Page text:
Charity begins out of home
What if a charities were to close as often as businesses in these times of Covid? We often think of safeguarding livelihoods before thinking of safeguarding those who are there for us when all else fails, the shelters, the foodbanks, the animal rescue centres and projects and the charity shops themselves. There’s no bailout by governments to safeguard their futures that I’m aware of.
In these difficult times with rising unemployment, homelessness and poverty, foodbanks have become more commonplace than MacDonalds here in the UK. This year I have redoubled my efforts to help charities whenever I am able but recently even when it’s left me short of money to pay some bills including my mortgage. This despite personal experience of nearly being made homeless 10, 20 and 30 years ago. The first time folk rallied and someone kindly gave me a room, the second I was ill and the third time the benefits system mismanaged my claim to leave me without any income for weeks at a time over two years. It is lucky my health improved, knew enough about advocacy and have been a workaholic when able.
Art and creativity may well sustain souls and act as a therapy but unless you are successful it won’t feed, clothe or house you. So what need have we for art in all this chaos? Art always reflects our experiences through our life journey. It can be joyous, mirror our hopes and dreams, our success as well as our failings, regrets and most devastating events and losses.
For this reason I have called upon people to organise art exhibitions for homeless people. I am myself, attempting to find a venue to host one near me via some councillors and churches near me. The artworks are restricted to a maximum of 3 per artist. One for sale, one for auction and one to kick start another event perhaps as promotional posters or flyers. The proceeds would be to enable the homeless to wash themselves, their clothes, get fresh ones, eat and hopefully help provide other facilities that many of us home dwellers take for granted such as somewhere to store precious items safely.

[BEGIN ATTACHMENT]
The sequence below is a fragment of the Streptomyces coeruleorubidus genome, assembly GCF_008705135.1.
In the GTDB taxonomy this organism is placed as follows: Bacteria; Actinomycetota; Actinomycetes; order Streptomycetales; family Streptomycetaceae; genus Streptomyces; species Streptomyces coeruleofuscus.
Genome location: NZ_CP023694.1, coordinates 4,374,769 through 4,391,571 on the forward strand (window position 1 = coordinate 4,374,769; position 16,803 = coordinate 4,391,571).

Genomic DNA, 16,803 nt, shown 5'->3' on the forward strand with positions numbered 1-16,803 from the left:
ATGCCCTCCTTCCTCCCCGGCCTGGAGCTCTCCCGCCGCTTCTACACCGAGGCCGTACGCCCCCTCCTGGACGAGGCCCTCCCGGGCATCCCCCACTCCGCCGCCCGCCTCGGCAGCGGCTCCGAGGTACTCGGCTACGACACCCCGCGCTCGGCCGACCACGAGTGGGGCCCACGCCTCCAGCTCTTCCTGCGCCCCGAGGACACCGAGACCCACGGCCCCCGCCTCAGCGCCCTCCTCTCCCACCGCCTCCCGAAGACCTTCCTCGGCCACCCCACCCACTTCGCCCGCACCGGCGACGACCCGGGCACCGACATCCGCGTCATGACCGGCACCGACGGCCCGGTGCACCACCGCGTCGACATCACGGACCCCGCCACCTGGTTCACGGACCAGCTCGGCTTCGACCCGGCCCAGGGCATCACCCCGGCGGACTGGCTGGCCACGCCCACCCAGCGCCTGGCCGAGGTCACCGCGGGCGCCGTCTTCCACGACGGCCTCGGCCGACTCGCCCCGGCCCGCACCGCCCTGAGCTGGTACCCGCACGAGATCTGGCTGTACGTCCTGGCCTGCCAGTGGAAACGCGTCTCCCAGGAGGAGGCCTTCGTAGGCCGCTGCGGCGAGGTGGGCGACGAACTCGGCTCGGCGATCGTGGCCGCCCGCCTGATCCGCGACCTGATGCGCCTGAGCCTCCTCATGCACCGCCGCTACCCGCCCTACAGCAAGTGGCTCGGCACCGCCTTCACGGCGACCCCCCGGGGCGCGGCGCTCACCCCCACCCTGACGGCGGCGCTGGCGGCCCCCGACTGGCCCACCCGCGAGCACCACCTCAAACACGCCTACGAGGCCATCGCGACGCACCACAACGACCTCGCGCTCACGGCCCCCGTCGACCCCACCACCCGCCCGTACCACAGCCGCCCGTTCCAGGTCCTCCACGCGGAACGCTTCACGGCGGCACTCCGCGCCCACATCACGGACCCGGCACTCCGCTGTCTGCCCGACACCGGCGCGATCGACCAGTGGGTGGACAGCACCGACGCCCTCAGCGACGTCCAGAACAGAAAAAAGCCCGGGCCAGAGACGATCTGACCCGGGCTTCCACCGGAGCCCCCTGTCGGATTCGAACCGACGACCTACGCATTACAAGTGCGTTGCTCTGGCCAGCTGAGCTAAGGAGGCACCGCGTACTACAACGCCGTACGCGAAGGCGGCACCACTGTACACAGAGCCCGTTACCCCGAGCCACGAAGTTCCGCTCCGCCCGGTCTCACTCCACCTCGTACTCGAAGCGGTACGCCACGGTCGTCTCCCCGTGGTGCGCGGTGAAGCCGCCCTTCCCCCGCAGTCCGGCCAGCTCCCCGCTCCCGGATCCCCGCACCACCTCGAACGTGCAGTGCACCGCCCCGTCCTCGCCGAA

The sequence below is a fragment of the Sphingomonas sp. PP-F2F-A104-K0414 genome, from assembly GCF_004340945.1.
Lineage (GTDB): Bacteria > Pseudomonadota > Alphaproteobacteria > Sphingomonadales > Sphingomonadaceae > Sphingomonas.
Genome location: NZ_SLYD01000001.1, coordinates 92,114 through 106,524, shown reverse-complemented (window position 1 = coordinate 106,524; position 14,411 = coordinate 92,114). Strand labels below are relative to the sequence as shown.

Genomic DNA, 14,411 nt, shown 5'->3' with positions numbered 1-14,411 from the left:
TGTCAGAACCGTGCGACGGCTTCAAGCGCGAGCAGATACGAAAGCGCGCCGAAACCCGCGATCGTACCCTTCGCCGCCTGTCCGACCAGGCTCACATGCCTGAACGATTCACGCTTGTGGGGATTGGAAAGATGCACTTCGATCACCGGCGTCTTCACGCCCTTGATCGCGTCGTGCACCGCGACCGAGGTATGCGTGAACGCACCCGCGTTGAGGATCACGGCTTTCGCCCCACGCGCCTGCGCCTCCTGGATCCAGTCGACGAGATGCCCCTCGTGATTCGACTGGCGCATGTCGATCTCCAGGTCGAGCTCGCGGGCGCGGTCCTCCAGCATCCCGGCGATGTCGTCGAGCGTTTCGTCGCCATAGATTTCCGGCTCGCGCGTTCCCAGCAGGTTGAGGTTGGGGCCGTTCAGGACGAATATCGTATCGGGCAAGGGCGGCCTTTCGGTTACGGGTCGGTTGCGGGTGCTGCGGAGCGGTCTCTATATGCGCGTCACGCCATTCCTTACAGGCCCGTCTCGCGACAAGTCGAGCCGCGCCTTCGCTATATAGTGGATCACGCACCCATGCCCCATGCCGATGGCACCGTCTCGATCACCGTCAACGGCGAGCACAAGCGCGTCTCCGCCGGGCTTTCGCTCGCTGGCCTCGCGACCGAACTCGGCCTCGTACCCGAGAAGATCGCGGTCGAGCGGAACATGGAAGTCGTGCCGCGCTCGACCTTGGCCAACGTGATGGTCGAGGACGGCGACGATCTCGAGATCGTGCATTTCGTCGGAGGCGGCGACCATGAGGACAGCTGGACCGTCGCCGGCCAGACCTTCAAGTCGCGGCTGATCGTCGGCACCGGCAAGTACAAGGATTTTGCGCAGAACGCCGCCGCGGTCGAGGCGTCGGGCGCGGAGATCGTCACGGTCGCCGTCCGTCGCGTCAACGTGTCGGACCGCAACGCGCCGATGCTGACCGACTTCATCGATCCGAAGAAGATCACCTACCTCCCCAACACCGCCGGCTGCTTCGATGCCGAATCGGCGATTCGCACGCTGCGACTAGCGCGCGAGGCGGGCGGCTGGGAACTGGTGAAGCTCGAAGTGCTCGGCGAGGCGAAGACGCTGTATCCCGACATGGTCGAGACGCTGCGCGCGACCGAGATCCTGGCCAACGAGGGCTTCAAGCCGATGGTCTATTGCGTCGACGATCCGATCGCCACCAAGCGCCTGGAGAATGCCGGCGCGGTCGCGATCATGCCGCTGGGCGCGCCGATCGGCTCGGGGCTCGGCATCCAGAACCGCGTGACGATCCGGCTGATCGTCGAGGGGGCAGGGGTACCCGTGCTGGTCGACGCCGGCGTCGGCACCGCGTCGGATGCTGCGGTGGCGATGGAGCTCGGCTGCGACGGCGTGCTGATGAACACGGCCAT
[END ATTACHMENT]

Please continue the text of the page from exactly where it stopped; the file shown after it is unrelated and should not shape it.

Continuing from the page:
While I have been an operations manager and led teams in the workplace, doing so with strangers has never worked out well for me. I just make myself unwell by over stretching myself, but I hope to encourage a mental health group to take this challenge on and maybe even get the homeless themselves involved if not schools too. Much depends on who I end up connecting with and who omg them enjoys organising events. We find what we seek if we have the right approach I find. I am by nature a private and shy person away from my internet persona. Here is where I share many of my inner thoughts.
My main priority for the homeless right now is to make it as bearable as possible because there are no quick fix solutions. Among them are ex military and medical staff, women and children, sufferers of abuse and the disabled and elderly not just drug addicts and alcoholics (though given their pasts and current existence I, at least, can understand such a course of action), but parents with their kids.
You become at risk of losing your home in as little as a month but certainly in three months of arrears. Rent often is more expensive than many a small mortgage yet benefits won’t help you pay it. If at risk you will need to act fast by contacting your creditors with a financial statement explaining what you can pay. Avoid credit cards and loan sharks and contact one of the numerous charities there to help from water authorities to energy suppliers, the citizens advice bureau to homeless charities themselves. I leave you with one of my poems from years ago. Feel free to copy it for your own exhibition to help a homeless charity, or use your art to raise funds for a charity you feel passionately about. Thank you. No one at all in the 21st century should be without a home or food.